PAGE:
Naomi Schaefer Riley nimbly picks her way through the tangled politics of tenure, arguing convincingly that the issue is heavily implicated in some of the most serious problems afflicting higher education. The Faculty Lounges
is a shrewd and well-written book, sure to change the course of the tenure debate. (John Leo, Manhattan Institute)Filling the critics’ brief is The Faculty Lounges, largely an attack on the US professoriate. Riley, a former Wall Street Journal editor, questions whether modern political scientists should be counted on to improve US government, compared, say, to the authors of the Federalist Papers that promoted the US Constitution. One might answer yes, as politics has changed in two centuries. In her eyes, the answer is a clear no.
)In a book published last month, "The Faculty Lounges...And other Reasons Why You Won't Get the College Education You Paid For," I argue that our system of higher education is focused too much on research and not enough on teaching. In fact, on 2005 study in the Journal of Higher Education suggests an inverse relationship between the amount of time spent in the classroom and a professor's salary. It would seem that professors who spend their time writing are the ones most valued by our universities
(The Wall Street Journal
2011-07-20)What Riley shows is that vocation-oriented teaching, teaching beholden to corporations and politically inflected teaching do not square with the picture of academic labor assumed by the institutions of tenure and academic freedom. She says that, given the direction colleges and universities are going in, faculty members have little claim to the protection of doctrines that were fashioned for an academy that holds itself aloof from real world issues, either political or mercantile. I say, and have been saying for years, that colleges and universities should stop moving in those directions — toward relevance, bottom-line contributions and social justice — and go back to a future in which academic inquiry is its own justification.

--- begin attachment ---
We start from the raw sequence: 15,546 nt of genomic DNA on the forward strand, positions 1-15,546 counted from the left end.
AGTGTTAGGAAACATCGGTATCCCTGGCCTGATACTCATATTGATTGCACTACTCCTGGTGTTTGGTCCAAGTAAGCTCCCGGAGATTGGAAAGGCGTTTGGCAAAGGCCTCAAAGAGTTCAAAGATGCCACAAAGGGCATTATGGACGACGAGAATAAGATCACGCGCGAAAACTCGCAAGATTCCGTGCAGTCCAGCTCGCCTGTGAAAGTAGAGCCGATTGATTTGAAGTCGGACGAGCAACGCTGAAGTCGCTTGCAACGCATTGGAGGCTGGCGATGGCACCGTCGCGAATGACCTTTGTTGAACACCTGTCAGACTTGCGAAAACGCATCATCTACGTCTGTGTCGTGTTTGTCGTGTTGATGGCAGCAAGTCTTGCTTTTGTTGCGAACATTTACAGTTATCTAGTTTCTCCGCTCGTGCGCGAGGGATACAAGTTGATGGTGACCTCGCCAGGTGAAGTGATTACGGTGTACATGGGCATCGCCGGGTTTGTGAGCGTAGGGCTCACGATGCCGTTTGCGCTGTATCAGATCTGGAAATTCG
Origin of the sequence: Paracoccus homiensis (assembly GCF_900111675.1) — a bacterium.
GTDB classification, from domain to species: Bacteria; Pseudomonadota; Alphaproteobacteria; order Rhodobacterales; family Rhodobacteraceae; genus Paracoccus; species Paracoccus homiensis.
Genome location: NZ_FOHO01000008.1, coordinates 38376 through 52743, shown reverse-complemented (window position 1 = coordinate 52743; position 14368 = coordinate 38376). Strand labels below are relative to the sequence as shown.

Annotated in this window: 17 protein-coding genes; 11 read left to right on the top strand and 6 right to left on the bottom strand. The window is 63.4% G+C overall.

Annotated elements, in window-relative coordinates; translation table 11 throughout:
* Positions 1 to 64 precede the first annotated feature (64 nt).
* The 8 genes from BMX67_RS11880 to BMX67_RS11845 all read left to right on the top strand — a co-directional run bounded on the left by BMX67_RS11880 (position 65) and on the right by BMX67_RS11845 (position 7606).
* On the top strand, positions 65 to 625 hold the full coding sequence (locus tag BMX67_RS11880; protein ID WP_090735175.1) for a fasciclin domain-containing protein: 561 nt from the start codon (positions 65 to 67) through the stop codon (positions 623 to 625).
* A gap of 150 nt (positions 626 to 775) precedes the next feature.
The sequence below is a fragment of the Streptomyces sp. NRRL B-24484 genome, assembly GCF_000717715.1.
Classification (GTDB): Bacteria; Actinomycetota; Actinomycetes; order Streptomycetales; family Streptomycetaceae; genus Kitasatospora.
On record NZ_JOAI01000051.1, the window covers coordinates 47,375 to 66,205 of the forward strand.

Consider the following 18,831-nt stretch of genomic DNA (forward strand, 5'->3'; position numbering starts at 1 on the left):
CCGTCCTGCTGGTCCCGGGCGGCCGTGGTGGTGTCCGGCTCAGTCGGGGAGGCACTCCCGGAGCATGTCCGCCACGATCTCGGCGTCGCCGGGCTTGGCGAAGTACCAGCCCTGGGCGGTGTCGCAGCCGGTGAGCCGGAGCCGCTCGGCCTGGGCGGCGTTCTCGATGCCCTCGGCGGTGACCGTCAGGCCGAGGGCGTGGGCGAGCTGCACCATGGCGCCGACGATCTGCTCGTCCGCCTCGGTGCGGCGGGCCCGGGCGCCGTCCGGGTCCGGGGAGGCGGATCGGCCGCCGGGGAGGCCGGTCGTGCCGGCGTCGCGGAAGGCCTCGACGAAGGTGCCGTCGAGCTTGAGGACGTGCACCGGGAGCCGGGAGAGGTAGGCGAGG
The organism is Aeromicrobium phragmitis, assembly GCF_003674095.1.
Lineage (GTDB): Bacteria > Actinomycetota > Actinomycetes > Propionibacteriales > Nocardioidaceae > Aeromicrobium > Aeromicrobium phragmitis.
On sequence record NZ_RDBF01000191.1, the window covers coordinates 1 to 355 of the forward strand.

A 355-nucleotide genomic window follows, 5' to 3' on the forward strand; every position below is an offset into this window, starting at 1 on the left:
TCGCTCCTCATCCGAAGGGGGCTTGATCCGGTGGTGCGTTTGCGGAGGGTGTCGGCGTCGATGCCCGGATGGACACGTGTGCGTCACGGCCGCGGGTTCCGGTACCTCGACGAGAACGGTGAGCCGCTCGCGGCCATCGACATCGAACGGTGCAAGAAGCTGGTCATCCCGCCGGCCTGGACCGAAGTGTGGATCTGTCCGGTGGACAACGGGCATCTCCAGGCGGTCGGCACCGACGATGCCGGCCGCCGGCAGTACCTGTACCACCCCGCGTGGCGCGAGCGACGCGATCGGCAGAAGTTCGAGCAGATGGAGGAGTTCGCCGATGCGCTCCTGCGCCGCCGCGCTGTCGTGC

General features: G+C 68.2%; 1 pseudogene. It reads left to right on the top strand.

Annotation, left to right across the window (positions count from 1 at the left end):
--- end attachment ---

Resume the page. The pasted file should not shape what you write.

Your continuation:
(The New York Times
2011-06-01)There is much that is useful in Riley's book, including a discussion of how widespread use of adjuncts enables rather than contradicts the commitment to tenure, the suggestion that tenure is not appropriate in wholly technical fields, and especially the account of how unionization is beckoning on the campus scene.
(Claremont Review of Books
)Riley's study is very approachable for the causal reader.
(Higher Education Review
)With tuition rising at four times the rate of inflation, colleges and universities have focused on ever more superficial measures of quality—from expertly manicured lawns to organic food offerings in the cafeteria. Riley cuts through the piles of glossy college catalogs and popular rankings such as U.S. News and World Report to bring families the real story behind the higher education industry.